The late 70s and early 80s were a difficult period for the mighty Honda, they had led the two-wheeled world as the 60s died away and then sat out the next ten years or so watching the rest, not only catch up, but pass by, and tear away too. Outside of the endurance-racing world Honda didn’t have a significant presence on track, and needed to make a mark, quickly. They needed technological advancement and race wins as well, all while staying loyal to the four-stroke ethos. There was a few ideas that were making their way from the back burner on to the grid, but even Honda knew the chances of getting a 500cc four stroke to beat the latest GP stroker was a tall order that MV Agusta had given up on half a decade earlier.
Hondas saviour came in the form of street bike racing, road legal machines with few mods, raced by pro riders for big bucks, the Australian Castrol six hours was the start, the Avon production series here in the UK was the basic formula and the result was the MCN Street bike series. Of course while others simply produced stunning road machine the mighty H saw the rule book merely as the starting point, a reason to take things to the maximum, and as such the CB1100R isn’t an affordable road going race machine, it is a hand built, track refined tool built for one reason only, winning.
Honda had a great machine upon which to base their latest effort, the well sorted, and often under rated, CB900F providing much of the basic architecture for the 1100R, meaning it started off life with a bit of a head start.
The CB1100R is a big bike by anybody’s standards. Weighing in around 500lbs, the four-cylinder race bike should take some humping around when anything other than a straight road is encountered. Thankfully the big Honda doesn’t ever let its size become an issue, the slightest of bar nudges has the bike dropping into corners with consummate ease. Changing line mid corner, or any other sort of ham-fisted manoeuvre, yields nothing but compliant, efficient and submissive behaviour. The big four just gets better the harder and faster you go with great feedback from the chassis and engine alike. The ride is as delicate as would be expected from a machine many times smaller with the suspension working well beneath you, keeping the rubber in contact with the tarmac and holding the plot firmly in place. Only full lean and getting the engine casings down, (they are heavily chamfered just in case) will interrupt this process. There is a down side to this near perfect behaviour however; the mighty CB consumes tyres at an alarming rate. Something has to yield to the forces of a large and heavy machine going around corners like it was half the mass, and it is the poor old rubber that pays the price.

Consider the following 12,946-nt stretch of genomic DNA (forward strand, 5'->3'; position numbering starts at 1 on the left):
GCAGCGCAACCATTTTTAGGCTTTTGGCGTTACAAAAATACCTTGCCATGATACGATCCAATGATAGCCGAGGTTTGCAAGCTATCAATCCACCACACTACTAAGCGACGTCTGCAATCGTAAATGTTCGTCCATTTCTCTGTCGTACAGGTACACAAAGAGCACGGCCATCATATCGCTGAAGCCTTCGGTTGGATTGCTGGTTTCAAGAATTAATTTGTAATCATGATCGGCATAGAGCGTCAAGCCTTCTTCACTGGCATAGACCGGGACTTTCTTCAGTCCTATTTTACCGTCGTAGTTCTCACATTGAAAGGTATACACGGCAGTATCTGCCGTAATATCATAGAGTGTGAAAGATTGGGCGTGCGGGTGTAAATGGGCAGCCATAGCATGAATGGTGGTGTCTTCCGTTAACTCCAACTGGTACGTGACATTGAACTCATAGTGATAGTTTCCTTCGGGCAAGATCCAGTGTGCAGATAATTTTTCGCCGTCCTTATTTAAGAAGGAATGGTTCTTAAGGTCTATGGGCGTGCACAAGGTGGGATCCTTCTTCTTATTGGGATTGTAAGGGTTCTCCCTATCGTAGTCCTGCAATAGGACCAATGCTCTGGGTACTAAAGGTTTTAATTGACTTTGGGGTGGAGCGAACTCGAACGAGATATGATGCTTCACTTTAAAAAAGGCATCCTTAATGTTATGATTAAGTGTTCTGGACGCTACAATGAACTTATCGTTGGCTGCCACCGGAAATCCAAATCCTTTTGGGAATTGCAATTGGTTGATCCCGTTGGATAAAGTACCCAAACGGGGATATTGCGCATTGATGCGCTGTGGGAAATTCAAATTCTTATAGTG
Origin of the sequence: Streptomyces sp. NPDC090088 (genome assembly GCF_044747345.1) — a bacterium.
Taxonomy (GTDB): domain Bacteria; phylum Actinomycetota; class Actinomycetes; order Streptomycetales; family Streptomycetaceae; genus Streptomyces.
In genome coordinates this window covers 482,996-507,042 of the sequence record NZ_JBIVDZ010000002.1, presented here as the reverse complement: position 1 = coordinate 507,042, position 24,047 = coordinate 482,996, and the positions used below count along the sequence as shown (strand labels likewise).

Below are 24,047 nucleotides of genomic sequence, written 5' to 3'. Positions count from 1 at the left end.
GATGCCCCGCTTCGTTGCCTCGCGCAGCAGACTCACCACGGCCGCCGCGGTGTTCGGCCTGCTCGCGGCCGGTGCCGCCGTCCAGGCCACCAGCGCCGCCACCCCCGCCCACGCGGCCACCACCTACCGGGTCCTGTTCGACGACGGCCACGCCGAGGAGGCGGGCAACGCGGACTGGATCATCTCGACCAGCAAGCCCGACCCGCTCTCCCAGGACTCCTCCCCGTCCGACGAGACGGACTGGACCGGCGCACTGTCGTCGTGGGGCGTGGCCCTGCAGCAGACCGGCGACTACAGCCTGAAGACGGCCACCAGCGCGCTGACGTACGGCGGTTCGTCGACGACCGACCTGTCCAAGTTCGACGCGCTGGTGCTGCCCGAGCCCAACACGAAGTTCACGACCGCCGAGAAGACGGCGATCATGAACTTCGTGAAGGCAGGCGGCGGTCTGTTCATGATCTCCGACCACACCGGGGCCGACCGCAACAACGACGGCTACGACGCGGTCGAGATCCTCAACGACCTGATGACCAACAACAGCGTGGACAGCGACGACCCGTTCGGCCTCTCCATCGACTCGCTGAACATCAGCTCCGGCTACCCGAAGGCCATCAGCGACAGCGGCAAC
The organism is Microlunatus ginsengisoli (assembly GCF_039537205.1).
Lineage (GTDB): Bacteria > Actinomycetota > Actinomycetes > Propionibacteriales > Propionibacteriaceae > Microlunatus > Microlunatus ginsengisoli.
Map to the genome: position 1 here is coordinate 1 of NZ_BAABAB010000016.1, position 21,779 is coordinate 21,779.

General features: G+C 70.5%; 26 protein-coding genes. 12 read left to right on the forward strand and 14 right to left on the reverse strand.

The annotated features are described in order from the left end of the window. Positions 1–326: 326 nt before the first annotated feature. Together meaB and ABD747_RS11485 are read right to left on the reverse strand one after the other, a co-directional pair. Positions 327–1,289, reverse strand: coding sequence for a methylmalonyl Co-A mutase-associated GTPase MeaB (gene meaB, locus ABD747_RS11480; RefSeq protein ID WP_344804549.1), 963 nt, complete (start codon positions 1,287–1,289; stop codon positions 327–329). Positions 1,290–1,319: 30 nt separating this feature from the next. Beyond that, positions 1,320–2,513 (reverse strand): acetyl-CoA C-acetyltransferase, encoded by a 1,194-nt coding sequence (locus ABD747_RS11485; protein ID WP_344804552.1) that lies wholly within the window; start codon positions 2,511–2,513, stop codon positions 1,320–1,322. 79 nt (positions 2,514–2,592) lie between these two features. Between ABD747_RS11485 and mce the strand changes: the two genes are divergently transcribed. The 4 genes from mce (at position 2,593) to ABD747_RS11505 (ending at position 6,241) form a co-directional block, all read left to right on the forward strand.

This machine is true to its racing intentions, consumables are exactly that, the chain and sprockets, being the interface between the engine and the rear wheel, take quite a hammering too, as do the brake pads. Fuel consumption is another aspect that gets heavier with every mile per hour added to the speedo dial, the contents of the aluminium fuel tank can disappear in no time if the journey is a heated one.